Today, the demands from gamers are such that publishers need to adapt and offer a wide range of experiences that combine action, puzzles and exploration. Thus, we see the diversity of adventures looking in all directions (with the risk of sometimes remaining on the surface), and the indie scene is often the one that focuses on a genre to get the best out of it. With Ganryu 2, Storybird Studio immerses us in the beat’em up world by delivering a sequel to the eponymous game released in arcades and on Neo Geo. A good old fashioned action game set against the backdrop of Japanese legend!
Inspired by Takezo Shinmen’s fictionalized life, aka Musashi Miyamoto, Ganryu 2 – Hakuma Kojiro takes place in 17th century feudal Japan. The game takes place in different seasons (spring, summer, autumn, winter) and features one of the archipelago’s symbolic figures. After living from 1584 to 1645, this man – considered the most famous fencer in the country’s history – made a legend by delivering a legendary duel against Kojiro Sasaki on the island of Funa. This mythical battle continues to feed the stories related to the founding of Japan, and it is with all this mythology that the title of Storybird is permeated.
FIGHT A GHOST
After his victorious confrontation against Kojiro Sasaki, Musashi Miyamoto decides to retire after a busy life on the battlefields. To meditate and try his hand at art and calligraphy, he settled in the province of Hokkaido in northern Japan. One day, while in the middle of a medication session, the character is struck by a vision. His lifelong nemesis, Kojiro Sasaki, reappears as a ghost and demands revenge! Musashi Miyamoto, aware that a great danger is approaching, takes back his saber and goes to fight the demons of the entity to reach the island of Ganryu-Jima to defeat once and for all, Kojiro, the one everyone calls .. Ganryu!
Like the original, Ganryu 2 is a straight-to-the-point title. Mix between Shinobi and Ninja Spirit, the title alternates between action and platforms. The avatar can kick, throw his kunaïs or even cut enemies while running. In terms of movement, perhaps because of his past, Musashi can only perform a double jump and wall jump. This successor to Ganryu therefore fully accepts his legacy without trying to change the formula: we tap, we advance, we knock, we advance, etc. To diversify the progression, the sword fighter still has access to special powers that can be activated when the energy bar fills up . The set seems a bit stiff at first, but we get caught up in the game and the realization turns out to be completely correct. But the difficulty, poorly dosed, can delay …
LEARNING BY ERROR
Ganryu 2 is a work that leaves nothing out and that also forces you to get rid of its lack of precision. The hitboxes (or collision mask, in other words the enemy’s sensitive area) are not always very clear, and it happens that small brakes will ruin the hero’s progress. If we combine this with the challenge of certain phases (barrels in the mine, certain bosses, the sudden rise in temperature to level 4, etc.), the game Storybird quickly becomes a title hardcore which will only be tamed by the most daring and nostalgic who will have no trouble immersing themselves in the feel of the 1990s. A solution to bring a choice in the difficulty level would not be a bad idea because the graphics are really nice, the animation is successful and the atmosphere as a whole is very immersive. The musical atmosphere, with very Japanese tones, also brings a lot to the experience. But it is obvious that one option for beginners, would only be to integrate waypoints into the levels, would not be too much. It is only at this “price” that all players will be able to enjoy the 5 levels in Ganryu 2, even if not all the courses are equally inspired. In any case, the most resilient will be happy to collect the many hidden Hanafuda cards before restarting the tracks to improve their run. But one has to take Ganryu 2 for what it is, namely a work that breathes the 1990s and which proves to be quite generic in terms of progression and level design.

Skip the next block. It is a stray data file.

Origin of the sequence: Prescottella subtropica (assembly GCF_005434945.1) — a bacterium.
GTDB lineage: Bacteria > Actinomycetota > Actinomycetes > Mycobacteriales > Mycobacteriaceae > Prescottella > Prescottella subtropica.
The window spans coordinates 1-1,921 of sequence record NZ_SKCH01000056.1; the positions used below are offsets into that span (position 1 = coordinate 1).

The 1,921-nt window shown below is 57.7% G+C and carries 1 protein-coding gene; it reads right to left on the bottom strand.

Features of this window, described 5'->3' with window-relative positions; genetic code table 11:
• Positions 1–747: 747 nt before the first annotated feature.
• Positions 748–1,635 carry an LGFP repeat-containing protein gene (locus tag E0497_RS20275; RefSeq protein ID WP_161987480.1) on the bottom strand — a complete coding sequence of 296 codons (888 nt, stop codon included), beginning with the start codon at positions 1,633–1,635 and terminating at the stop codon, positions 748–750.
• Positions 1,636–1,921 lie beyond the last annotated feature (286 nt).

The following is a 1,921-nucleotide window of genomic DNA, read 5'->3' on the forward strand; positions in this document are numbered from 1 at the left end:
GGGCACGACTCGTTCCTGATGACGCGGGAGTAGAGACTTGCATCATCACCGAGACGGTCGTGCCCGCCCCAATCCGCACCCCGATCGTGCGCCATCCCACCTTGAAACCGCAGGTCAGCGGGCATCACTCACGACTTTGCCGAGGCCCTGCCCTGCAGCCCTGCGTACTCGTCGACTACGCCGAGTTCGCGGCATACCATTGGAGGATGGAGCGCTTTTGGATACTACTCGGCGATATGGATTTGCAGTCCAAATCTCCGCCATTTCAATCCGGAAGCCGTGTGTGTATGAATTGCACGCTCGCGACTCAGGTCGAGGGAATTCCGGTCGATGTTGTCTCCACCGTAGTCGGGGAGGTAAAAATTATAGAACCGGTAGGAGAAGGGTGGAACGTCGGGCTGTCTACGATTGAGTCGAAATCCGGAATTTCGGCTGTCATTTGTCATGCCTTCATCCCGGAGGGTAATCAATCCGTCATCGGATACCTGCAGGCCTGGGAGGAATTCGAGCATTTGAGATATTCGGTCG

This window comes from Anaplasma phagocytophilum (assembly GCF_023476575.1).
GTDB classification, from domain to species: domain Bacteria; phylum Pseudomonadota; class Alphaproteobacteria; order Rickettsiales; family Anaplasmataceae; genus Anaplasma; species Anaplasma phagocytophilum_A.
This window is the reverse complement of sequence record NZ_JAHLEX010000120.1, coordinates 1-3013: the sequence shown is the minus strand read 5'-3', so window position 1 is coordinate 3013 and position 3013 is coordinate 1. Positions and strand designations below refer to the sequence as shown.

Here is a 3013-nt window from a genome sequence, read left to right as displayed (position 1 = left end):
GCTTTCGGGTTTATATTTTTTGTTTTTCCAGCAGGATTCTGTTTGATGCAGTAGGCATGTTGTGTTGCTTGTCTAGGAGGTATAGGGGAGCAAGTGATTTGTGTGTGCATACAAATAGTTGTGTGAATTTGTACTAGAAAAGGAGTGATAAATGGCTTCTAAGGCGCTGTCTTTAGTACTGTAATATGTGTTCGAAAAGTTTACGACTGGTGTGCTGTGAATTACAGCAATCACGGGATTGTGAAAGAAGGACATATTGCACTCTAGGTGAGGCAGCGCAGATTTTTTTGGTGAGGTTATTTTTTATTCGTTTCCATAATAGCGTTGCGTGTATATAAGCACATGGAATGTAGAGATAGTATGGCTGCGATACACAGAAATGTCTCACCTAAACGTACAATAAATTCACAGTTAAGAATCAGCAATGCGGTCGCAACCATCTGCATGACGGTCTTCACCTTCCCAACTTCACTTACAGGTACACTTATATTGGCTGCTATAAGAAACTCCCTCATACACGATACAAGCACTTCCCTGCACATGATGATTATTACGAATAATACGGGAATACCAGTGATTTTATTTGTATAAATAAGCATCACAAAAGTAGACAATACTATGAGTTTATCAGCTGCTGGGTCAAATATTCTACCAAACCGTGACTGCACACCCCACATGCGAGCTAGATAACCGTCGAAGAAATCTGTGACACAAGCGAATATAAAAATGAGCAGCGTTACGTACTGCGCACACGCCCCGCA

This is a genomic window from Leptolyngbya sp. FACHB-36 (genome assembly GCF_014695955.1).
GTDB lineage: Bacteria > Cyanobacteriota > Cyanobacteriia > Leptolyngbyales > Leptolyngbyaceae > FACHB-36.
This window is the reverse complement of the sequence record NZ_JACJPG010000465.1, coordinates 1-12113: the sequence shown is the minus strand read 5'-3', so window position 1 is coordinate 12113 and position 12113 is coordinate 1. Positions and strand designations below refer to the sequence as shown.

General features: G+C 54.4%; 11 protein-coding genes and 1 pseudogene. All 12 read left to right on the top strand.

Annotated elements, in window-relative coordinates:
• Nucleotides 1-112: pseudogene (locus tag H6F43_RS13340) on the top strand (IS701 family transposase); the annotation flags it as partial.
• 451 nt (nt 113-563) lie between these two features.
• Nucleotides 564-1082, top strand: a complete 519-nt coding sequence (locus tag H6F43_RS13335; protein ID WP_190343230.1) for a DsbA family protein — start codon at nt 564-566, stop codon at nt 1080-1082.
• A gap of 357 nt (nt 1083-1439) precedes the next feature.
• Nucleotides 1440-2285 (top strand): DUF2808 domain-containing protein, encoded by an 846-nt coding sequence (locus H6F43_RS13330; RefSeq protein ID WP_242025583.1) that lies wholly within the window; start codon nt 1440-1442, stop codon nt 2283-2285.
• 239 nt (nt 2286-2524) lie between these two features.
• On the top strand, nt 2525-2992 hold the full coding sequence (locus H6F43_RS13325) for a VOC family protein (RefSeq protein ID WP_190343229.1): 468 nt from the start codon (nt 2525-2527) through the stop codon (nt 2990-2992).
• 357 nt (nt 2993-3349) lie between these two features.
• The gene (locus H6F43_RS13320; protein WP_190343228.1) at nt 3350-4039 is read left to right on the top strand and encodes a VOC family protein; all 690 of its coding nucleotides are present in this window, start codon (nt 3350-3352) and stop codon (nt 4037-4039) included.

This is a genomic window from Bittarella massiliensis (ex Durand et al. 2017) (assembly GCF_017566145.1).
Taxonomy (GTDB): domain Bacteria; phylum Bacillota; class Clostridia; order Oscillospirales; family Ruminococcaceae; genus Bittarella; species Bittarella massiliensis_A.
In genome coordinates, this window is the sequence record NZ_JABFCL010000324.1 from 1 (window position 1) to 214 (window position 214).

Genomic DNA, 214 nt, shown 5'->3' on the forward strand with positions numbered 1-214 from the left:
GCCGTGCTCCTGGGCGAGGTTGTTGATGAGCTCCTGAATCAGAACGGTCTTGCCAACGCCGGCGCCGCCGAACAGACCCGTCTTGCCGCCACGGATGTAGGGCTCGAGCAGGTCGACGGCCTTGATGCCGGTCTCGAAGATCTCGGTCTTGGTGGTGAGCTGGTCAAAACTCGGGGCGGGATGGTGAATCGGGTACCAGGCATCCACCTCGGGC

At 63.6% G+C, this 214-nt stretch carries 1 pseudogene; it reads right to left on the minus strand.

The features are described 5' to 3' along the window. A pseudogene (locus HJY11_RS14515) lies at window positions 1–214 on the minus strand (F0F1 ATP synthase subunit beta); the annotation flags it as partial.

- A ninja in action!
- Very many different environments
- An interesting arcade approach
- Quality soundtrack
- The absence of checkpoints
- Accuracy issues
- Some braking
- Fairly flat levels
- Character lacking flexibility
- No difficulty choice
Ganryu, released in 1999, is not a game that has written media history, but it had a really enjoyable vibe and action. This successor follows in the footsteps of his elder without attempting to modernize the formula, which may seem out of step with current expectations. Without being a bad villain, Ganryu 2 suffers from a poorly balanced level of difficulty, which reserves it to specialists in the genre and lovers of a challenge. The absence of a control point (passage point) is harmful and forces the player to get out of quickly annoying precision problems. Thus, we constantly swing between the pleasure of evolving and the frustration of restarting the entire level at each failure. It’s a shame, because the realization, even if the inspiration is not always there, is completely correct. A small patch would shape the experience, but as it stands, the whole is pretty much perfect.
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By Ayden_Journalist jeuxvideo.com